use warnings; use strict; use Data::Dumper; use IO::Select; use IO::Socket; my $sock = IO::Socket::INET->new( PeerAddr=>'127.0.0.1', PeerPort=>1235 ) or die "sock: $@"; my $sel = IO::Select->new($sock); while ( my @ready = $sel->can_read(1) ) { for my $fh (@ready) { print "Attempting to read...\n"; # all of these hang! #print Dumper($fh->getlines); #print Dumper($fh->getline); print Dumper(scalar <$fh>); } }

    Note these aren't complete examples as they are oversimplified and lack error handling. Anyway, sure, you could implement your own routine to read the socket byte-by-byte until you've got a full line, but that's a wheel that's been re-implemented a million times (I've done it several times myself). Again: I strongly recommend you use a library that already provides this functionality!

      Thanks for the correction. I wondered how can_read and getline{s} interacted {answer: not at all}. I hear you about not reinventing the wheel and I'll look again at POE.. it seems awfully complicated for something as simple as what I need {basically *nothing* more than an unblocking read} Is there a less complicated package that provides the simple functionality I need?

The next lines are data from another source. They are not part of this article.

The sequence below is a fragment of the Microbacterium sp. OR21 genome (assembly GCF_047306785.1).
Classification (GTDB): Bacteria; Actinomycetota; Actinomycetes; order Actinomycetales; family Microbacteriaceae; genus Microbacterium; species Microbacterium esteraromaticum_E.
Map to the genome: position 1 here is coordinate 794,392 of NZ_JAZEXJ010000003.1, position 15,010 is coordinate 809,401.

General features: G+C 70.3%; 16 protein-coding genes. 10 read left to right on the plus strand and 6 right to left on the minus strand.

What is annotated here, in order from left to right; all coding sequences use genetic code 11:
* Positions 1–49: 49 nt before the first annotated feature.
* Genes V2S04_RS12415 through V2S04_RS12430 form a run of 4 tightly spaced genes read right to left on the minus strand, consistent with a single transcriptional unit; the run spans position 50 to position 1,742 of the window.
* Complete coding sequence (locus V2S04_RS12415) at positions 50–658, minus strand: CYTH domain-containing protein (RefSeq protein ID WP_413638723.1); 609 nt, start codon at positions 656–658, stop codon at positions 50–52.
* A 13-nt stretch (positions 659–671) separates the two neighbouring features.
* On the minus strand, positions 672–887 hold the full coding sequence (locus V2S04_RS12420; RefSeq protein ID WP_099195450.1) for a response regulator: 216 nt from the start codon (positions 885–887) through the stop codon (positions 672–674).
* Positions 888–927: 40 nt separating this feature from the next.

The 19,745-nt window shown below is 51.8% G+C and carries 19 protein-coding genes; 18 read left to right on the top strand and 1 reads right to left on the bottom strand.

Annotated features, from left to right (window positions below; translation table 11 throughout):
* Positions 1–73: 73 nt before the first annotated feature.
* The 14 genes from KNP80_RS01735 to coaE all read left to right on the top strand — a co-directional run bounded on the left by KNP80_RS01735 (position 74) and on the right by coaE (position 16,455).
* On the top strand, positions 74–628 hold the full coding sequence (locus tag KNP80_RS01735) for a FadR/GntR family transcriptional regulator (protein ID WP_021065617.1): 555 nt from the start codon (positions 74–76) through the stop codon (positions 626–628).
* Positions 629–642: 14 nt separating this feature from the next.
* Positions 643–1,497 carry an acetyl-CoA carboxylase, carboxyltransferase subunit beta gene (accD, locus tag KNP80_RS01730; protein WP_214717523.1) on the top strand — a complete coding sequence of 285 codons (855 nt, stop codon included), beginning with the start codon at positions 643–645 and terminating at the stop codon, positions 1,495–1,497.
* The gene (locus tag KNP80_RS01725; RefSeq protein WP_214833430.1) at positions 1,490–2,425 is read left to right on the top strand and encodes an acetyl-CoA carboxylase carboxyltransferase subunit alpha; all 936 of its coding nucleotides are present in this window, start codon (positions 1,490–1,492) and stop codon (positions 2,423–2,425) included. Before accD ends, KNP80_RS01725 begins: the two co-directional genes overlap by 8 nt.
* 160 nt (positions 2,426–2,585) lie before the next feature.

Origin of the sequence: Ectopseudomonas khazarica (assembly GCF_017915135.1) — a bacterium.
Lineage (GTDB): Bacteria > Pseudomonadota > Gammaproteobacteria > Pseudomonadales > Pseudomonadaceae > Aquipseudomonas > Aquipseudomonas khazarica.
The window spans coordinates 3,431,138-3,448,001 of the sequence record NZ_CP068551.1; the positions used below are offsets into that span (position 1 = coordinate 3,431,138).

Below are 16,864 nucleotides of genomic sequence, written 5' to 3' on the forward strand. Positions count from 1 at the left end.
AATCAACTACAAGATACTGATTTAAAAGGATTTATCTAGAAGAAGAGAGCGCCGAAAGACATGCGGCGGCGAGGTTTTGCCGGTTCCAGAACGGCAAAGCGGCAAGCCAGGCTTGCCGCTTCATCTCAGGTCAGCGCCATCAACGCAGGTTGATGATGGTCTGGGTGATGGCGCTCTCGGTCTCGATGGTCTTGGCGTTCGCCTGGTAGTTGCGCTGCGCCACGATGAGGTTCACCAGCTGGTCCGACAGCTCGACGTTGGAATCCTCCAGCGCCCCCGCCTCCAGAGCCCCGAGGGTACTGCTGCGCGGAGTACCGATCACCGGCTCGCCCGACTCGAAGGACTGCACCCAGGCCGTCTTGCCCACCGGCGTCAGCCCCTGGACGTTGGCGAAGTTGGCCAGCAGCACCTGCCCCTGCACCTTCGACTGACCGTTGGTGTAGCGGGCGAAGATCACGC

I confess that I'm a bit surprised that IO doesn't provide that facility. I could see it implementing a version of getline{} that took a timeout and gave you either the line you asked for or an error. I expect that {as you said} that functionality keeps getting reinvented, so it is a bit odd that over the years no one has added that to the IO family.

      Many many years ago I wrote a server in Perl and I had to do just as you said: the low-level sub had to read a byte at a time then assemble the response and return a complete line. I only remember it being kinda clunky but worked. And I wish I still had the code I wrote to do that :)